Jack Pearadin and Doug Nelsen found a 1.73-carat diamond after nearly a year of searching the park's field.
For nearly 125 years, Tipton Hurst has wowed its customers. It started in 1886 with David Tipton overseeing the greenhouse that produced locally grown roses, carnations and orchids for fresh arrangements and corsages done on the florist side of the business under the guidance of Joe Hurst. They also shipped orchid blooms around the country.
Over the years, Tipton Hurst has become known as the city's premiere florist, as well as the state's largest floral operation. Eventually, Joe Hurst's son, Joe Hurst Jr., bought out the Tipton family in 1950.
About 25 years ago, Hurst Jr. turned over the business to his son Howard. "My dad did a good job and I'm trying to follow his example. The markets have continually changed and the business has had to change and adapt. If we hadn't, the business would have died on the vine," says Hurst.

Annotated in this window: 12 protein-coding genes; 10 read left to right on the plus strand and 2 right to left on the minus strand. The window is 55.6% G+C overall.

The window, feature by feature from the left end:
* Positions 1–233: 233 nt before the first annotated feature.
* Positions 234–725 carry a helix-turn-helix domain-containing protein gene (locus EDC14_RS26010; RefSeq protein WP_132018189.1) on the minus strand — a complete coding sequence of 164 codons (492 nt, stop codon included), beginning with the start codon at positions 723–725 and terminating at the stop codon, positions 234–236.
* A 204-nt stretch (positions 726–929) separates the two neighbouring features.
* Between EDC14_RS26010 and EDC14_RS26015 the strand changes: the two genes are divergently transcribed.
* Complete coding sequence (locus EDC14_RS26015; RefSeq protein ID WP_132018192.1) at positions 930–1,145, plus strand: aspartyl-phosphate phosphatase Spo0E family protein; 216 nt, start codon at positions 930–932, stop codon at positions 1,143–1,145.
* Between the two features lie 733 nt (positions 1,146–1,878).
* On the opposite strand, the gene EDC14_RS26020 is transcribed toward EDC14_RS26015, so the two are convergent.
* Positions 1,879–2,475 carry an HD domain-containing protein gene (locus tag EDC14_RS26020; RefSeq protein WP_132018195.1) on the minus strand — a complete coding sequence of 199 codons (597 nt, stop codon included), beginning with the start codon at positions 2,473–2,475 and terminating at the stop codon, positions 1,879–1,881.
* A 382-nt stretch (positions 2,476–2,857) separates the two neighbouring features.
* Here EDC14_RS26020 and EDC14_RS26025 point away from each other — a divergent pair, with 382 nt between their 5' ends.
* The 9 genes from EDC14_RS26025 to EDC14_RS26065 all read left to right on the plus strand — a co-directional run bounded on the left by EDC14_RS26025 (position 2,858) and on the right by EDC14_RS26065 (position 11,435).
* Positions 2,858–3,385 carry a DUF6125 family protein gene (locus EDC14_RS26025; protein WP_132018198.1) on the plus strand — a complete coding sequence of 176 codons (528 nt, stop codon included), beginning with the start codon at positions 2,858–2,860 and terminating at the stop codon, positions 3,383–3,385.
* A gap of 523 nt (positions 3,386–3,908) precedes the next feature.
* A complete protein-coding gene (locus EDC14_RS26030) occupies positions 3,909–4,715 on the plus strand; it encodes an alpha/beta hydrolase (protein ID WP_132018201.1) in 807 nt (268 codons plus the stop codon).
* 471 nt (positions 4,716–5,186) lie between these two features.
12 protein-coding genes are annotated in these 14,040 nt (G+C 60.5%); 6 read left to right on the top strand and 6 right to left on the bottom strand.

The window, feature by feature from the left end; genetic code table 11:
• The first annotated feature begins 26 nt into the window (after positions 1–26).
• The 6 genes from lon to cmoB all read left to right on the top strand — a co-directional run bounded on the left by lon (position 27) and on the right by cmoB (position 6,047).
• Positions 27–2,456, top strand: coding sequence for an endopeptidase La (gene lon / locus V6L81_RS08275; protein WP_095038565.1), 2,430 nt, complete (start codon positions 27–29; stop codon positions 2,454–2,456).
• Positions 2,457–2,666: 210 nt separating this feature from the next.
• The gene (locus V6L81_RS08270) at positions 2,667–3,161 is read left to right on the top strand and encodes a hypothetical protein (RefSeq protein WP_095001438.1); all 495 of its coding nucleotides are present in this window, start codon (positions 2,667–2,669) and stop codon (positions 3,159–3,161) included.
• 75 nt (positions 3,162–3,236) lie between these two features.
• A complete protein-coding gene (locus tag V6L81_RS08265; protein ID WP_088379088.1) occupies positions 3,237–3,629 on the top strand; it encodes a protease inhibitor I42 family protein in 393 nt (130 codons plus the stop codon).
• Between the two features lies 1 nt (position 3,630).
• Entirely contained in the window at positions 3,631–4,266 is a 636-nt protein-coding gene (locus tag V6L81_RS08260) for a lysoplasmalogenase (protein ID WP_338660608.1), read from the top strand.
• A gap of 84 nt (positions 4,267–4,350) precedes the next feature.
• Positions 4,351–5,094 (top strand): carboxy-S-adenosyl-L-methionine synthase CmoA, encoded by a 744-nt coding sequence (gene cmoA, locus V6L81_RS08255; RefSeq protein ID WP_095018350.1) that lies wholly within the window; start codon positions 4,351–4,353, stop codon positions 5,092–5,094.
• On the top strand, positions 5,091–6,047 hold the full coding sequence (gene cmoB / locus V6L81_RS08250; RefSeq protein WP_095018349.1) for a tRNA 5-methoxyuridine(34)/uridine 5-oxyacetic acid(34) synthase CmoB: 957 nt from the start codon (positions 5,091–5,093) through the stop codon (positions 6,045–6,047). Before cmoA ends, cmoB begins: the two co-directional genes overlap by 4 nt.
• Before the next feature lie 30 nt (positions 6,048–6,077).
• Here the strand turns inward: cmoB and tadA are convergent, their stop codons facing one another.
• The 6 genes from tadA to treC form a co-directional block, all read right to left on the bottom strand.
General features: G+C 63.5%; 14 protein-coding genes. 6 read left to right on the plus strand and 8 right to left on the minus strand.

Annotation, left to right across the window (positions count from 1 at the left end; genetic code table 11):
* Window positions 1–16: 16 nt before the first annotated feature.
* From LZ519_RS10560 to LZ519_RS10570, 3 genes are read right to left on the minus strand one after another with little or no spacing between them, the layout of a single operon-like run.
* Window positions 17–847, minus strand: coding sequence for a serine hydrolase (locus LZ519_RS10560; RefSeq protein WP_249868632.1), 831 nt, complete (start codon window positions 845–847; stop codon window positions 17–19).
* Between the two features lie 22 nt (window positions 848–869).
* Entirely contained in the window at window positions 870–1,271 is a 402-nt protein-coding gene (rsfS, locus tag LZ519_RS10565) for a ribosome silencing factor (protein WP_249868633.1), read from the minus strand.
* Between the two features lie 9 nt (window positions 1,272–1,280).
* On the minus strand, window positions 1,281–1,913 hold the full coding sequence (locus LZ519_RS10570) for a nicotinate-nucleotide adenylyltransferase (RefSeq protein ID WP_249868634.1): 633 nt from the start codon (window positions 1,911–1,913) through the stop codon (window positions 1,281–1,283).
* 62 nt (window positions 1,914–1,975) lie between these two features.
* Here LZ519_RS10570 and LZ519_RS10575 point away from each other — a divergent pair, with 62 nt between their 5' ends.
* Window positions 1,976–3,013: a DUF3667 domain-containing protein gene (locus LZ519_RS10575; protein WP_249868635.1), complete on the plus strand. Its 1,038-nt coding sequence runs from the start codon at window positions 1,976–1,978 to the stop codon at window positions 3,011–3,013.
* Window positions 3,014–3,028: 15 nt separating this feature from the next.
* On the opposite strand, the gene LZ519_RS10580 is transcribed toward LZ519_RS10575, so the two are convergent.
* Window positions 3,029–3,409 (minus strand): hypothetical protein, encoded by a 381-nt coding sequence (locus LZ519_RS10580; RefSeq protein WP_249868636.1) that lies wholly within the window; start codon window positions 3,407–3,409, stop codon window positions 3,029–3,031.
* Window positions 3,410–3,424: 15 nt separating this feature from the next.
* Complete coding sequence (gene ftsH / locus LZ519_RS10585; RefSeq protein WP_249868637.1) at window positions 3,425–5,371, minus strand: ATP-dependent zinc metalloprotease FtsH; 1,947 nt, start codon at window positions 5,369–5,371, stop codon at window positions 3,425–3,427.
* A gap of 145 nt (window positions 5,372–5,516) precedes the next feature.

Long before taking over the Heights' florist, Hurst paid his dues. In a way, one could say he literally grew up in the business.
As a preschooler he took an interest and spent his time sweeping and watering plants, then as he became older, he "cut in flowers" which means removing unwanted leaves and the bottom part of the stem for designers. He worked his way through delivery, too.
"I liked doing it," Hurst now says about his after-school and weekend job. He also knew from an early age that he wanted to run the business one day but not until he graduated from the University of Arkansas at Fayetteville in 1980 with a degree in business administration.
"I didn't know nearly as much as I thought I did," Hurst says about the early days of his leadership, first as general manager at 22, followed by assuming the company's top title four years later.